VPNs

IM Services

Resources for the Home Worker

Conclusion

Actions & Ideas

Chapter 18 The Toolkit Approach to Consulting

The Consulting Life

The Benefits

Respect

Schedule

Exciting Projects

Compensation

The Pitfalls

Business Planning: Taxes, Legal

Billing

Current Workload

Inaccurate Records

Trading Time for Dollars

Schedule

Ongoing Marketing

Ideas on Getting Published

The Process of Getting Published

Resources for the Consultant

CD-ROM Materials for the Consultant

Conclusion

Actions & Ideas

Chapter 19 The Move to Management

Leadership

Process and Time Management

Critical Skills You Need Now

Presentation and Meeting Skills

Team-Building Skills

Give Credit Where Credit Is Due

Promote Your Team and Its Members

Foster an Environment That Allows for (Even Celebrates) Failure

Create a Project/Contract Mentality with Those You Report to and Those Who Report to You

Conclusion

Actions & Ideas

Part V The Value-Added Technologist

Chapter 20 Make Yourself Indispensable

A Word About Value

Being Proactive

Understanding Technology’s Role in the Organization

Maintain a Business-First Mentality

Create Standards, Automation, or a Programmer’s Toolkit

Create a Peer Knowledge Network

Be Known As the Go-To Resource

Be Ready and Willing to Take on the Necessary Responsibility

Have Experts You Call On for Your Organization

Be Passionate About Something!

Never Blame, and Always Have a Corrective Plan

Adopt Concept Over Process

Conclusion

Actions & Ideas

Chapter 21 Concept Over Process

What to Expect

What Not to Expect

COP Objectives

COP Origins

What Is a Process-Driven Mindset?

The Role of Technology

Role 1: Storage and Retrieval of Information

Role 2: The Automation of Delivery of Product or Service

Moving from Process Driven to Concept Driven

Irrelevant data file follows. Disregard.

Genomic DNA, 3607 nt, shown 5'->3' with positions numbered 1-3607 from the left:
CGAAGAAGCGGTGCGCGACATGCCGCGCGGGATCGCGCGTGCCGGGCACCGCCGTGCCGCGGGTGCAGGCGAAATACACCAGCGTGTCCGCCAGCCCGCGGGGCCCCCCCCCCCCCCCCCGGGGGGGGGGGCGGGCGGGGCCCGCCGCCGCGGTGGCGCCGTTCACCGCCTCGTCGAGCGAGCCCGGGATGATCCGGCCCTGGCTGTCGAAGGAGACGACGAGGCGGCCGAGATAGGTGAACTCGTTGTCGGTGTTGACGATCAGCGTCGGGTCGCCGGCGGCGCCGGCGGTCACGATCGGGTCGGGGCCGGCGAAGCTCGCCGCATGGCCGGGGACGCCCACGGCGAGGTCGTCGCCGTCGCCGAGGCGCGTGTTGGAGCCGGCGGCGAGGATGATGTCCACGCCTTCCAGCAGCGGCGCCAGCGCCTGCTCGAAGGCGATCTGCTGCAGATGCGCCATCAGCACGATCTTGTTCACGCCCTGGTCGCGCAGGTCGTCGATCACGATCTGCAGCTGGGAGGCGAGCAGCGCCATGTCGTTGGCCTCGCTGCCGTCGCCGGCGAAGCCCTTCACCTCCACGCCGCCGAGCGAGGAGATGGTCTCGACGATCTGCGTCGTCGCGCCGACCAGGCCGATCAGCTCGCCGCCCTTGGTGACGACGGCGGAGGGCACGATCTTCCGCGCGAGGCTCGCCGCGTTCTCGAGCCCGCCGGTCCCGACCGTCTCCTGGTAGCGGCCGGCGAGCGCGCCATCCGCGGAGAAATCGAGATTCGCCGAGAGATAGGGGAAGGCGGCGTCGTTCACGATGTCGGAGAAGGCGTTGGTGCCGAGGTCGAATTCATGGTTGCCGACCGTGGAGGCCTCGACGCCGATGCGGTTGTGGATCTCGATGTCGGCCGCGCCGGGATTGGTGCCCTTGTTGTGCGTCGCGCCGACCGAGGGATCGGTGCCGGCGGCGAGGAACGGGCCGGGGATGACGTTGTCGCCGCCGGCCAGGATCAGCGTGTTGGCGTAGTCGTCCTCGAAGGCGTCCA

A Concentric View

A Note About Time

Developing Proactive Solutions

A Warning/Suggestion

COP Is Not About Technology!

Start with the Goal of Business

Understand Your Objective as an Employee

What About Mission Statements?

From Goal to Analysis

Understand the Industry

Understand the Business: The Organization’s Role in Its Industry

Understand the Workflow

Understand the Relationships: Interactions/Dependencies

Workflow Analysis

Project Definition

Myth of Limitation

What If?

Congruencies, Incongruencies, and Omissions

Conclusion

Actions & Ideas

Chapter 22 The Role of Mentoring

Mentor Characteristics

Mentoring Others

What Qualifies Me as a Mentor?

The Role of Mentor Is Not a Power Position

Encourage and Stretch

Point to Other Mentors or Resources

Conclusion

Actions & Ideas

Chapter 23 Financial Control

The Impact of Finances on Career Building

Financial Control Creates Options

Financial Control Is Largely Mental

Money Is a Tool

Debt and Spending

Some Basics of Financial Planning and Stability

Defining a Basic Budget

Defining Your Core Needs

Establishing Your Spending History

Creating Your Budget

Cash Flow Summary: A Weekly Plan

Conclusion

Actions & Ideas

Index

Matthew Moran is a consultant specializing in strategic IT initiatives, IT staff development, automated workflow and document assembly applications, and business process re-engineering. His articles on technology automation and professional development have appeared in The Wall Street Journal’s CareerJournal, Windows .NET Scripting Solutions Journal, Techies.com, Informit.com, Power Media Group’s Technology magazines, and several others. His presentations on technology careers, innovation, and creativity provide dynamic motivation with a real-world course of action. With more than 17 years experience providing business solutions as a business analyst, project manager, business owner, CIO, and VP of technology, Matt has had the opportunity to help many technology professionals create rewarding careers.